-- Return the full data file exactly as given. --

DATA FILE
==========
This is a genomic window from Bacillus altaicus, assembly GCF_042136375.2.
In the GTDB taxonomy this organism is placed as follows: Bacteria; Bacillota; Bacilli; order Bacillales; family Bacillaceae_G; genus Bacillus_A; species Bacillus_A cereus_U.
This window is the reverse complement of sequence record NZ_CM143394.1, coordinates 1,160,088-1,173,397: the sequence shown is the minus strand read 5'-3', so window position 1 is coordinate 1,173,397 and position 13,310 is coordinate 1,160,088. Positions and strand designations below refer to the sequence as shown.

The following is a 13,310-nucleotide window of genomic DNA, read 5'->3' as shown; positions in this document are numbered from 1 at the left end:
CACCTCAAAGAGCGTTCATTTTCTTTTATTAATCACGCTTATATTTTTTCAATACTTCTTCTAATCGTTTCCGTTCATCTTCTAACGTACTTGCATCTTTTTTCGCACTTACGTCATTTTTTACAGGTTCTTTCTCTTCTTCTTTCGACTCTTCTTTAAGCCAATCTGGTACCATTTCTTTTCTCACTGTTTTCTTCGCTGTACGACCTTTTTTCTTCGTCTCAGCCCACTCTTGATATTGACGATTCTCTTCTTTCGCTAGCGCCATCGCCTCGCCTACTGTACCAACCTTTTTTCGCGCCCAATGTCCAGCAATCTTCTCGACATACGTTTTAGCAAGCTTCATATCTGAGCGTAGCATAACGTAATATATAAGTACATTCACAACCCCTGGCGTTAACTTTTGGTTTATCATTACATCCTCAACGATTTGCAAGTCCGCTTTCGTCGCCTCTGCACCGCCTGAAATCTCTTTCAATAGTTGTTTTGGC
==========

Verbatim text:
This is a genomic window from Bacillus altaicus, assembly GCF_042136375.2.
In the GTDB taxonomy this organism is placed as follows: Bacteria; Bacillota; Bacilli; order Bacillales; family Bacillaceae_G; genus Bacillus_A; species Bacillus_A cereus_U.
This window is the reverse complement of sequence record NZ_CM143394.1, coordinates 1,160,088-1,173,397: the sequence shown is the minus strand read 5'-3', so window position 1 is coordinate 1,173,397 and position 13,310 is coordinate 1,160,088. Positions and strand designations below refer to the sequence as shown.

The following is a 13,310-nucleotide window of genomic DNA, read 5'->3' as shown; positions in this document are numbered from 1 at the left end:
CACCTCAAAGAGCGTTCATTTTCTTTTATTAATCACGCTTATATTTTTTCAATACTTCTTCTAATCGTTTCCGTTCATCTTCTAACGTACTTGCATCTTTTTTCGCACTTACGTCATTTTTTACAGGTTCTTTCTCTTCTTCTTTCGACTCTTCTTTAAGCCAATCTGGTACCATTTCTTTTCTCACTGTTTTCTTCGCTGTACGACCTTTTTTCTTCGTCTCAGCCCACTCTTGATATTGACGATTCTCTTCTTTCGCTAGCGCCATCGCCTCGCCTACTGTACCAACCTTTTTTCGCGCCCAATGTCCAGCAATCTTCTCGACATACGTTTTAGCAAGCTTCATATCTGAGCGTAGCATAACGTAATATATAAGTACATTCACAACCCCTGGCGTTAACTTTTGGTTTATCATTACATCCTCAACGATTTGCAAGTCCGCTTTCGTCGCCTCTGCACCGCCTGAAATCTCTTTCAATAGTTGTTTTGGC